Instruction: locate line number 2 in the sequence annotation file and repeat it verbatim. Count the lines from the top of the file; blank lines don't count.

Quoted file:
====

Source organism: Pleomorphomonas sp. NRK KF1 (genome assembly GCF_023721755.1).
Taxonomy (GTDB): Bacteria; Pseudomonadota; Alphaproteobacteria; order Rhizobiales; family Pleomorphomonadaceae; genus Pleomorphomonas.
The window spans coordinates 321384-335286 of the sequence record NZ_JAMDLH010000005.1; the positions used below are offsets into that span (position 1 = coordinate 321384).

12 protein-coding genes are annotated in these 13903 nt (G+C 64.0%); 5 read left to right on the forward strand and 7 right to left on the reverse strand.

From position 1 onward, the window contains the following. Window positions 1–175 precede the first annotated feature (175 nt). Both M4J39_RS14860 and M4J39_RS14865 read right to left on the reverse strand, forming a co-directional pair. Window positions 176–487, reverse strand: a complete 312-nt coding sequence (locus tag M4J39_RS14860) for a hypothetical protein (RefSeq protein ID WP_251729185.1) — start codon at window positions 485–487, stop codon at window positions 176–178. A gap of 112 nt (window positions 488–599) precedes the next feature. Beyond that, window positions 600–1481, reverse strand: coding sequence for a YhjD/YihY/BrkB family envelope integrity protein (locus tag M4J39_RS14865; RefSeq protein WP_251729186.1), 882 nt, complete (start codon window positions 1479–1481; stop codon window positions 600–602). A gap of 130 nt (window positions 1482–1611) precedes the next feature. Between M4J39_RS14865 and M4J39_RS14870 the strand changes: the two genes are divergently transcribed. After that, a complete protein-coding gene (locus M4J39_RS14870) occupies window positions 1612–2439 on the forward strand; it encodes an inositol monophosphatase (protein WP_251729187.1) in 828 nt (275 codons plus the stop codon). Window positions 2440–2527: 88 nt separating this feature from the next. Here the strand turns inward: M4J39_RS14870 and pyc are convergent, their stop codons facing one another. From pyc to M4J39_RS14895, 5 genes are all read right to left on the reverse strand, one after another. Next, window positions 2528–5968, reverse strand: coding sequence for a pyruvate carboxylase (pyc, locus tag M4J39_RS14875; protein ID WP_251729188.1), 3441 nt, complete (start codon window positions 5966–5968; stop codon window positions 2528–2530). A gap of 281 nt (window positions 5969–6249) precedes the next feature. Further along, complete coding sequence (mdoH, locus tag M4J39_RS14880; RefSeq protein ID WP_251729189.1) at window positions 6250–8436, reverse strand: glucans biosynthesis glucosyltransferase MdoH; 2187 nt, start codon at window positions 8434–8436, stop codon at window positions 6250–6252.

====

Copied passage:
Taxonomy (GTDB): Bacteria; Pseudomonadota; Alphaproteobacteria; order Rhizobiales; family Pleomorphomonadaceae; genus Pleomorphomonas.